Leaders spend a lot of time in meetings. In fact the more responsibility you have as a leader, the more meetings you will be part of.
Early in my leadership journey I dreaded leading a meeting, sometimes the meetings I led felt awkward, unfocused and often lacked a tangible outcome.
I came across a great tool in a book called Gamestorming that I have shared with pretty much every young leader I have regularly had to plan projects and events with.
Once you learn the 7 P’s and put them into practice regularly in your meetings it will come naturally to you and you will no longer even need to refer to them.
So here they are:
“Use these items as a checklist. When preparing for a meeting, thinking through the 7Ps can improve focus and results, even if you have only a few moments to reflect on them.
Purpose: Why are you having this meeting? As the leader, you need to be able to state this clearly and succinctly. Consider the urgency of the meeting: what’s going on, If this is difficult to articulate, ask yourself if a meeting is really necessary.
Product: What specific artifact will we produce out of the meeting? What will it do, and how will it support the purpose? If your meetings seem to be “all talk and no follow-through,” consider how a product might change things.
People: Who needs to be there, and what role will they play? One way to focus your list of attendees is to think in terms of questions and answers. What questions arewe answering with this meeting? Who are the right people to answer the questions?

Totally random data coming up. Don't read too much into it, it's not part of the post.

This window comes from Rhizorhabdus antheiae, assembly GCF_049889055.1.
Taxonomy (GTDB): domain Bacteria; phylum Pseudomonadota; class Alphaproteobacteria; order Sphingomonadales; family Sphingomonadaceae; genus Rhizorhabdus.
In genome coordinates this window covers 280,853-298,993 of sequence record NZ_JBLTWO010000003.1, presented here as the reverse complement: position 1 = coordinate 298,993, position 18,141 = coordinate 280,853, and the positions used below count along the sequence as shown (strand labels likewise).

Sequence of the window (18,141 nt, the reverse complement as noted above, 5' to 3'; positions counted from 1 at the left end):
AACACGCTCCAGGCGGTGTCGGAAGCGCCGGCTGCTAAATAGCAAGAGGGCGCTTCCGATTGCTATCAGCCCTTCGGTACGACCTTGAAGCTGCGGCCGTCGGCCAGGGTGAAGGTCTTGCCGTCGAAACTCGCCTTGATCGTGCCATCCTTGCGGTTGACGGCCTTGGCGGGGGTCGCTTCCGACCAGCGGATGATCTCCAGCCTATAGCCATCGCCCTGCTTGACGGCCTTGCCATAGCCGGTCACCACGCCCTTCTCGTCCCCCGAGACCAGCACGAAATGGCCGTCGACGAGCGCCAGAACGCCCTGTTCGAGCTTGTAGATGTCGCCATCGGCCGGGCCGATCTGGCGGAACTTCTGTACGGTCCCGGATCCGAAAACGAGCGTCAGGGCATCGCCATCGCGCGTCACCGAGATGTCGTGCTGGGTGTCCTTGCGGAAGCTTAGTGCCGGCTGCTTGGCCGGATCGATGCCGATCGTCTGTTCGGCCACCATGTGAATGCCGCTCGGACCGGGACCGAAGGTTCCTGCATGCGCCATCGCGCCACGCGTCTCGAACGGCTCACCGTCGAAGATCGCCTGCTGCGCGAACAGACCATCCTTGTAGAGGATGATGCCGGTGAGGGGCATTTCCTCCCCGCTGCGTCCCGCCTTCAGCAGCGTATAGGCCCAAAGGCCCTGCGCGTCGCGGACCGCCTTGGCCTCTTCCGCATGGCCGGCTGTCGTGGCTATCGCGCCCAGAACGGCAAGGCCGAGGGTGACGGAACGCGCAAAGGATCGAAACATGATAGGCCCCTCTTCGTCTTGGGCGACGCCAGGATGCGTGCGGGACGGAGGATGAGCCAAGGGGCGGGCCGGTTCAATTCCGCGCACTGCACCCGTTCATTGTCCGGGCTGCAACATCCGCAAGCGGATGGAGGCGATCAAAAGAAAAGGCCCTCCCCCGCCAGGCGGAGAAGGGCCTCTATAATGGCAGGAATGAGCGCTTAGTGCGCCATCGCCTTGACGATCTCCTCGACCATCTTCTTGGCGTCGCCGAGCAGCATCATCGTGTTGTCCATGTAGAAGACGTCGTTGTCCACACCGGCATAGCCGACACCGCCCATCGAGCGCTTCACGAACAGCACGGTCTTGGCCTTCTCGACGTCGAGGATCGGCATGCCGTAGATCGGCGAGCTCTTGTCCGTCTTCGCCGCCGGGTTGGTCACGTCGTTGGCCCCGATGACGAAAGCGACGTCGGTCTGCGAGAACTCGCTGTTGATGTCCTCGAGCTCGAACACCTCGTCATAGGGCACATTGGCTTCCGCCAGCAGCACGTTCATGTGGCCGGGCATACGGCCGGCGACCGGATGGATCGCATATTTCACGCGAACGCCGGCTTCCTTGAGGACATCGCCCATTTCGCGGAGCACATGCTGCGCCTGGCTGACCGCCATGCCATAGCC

Process: What agenda will these people use to create the product? Of all the 7Ps, the agenda is where you have the most opportunity to collaborate in advance with the attendees. Co-design an agenda with them to ensure that they will show up and stay engaged.
Pitfalls: What are the risks in this meeting, and how will we address them? These could be as simple as ground rules, such as “no laptops,” or specific topics that are designated as out of scope.
Prep: What would be useful to do in advance? This could be material to read in advance, research to conduct, or “homework” to assign to the attendees.
Practical Concerns: These are the logistics of the meeting—the where and when, and importantly, who’s bringing lunch.”
(Extract from Gamestorming.)
So here’s your challenge: Use the 7P’s to shape the next meeting you are leading and see if it makes a difference.
This post was adapted from here. Read more and enjoy other content from the book.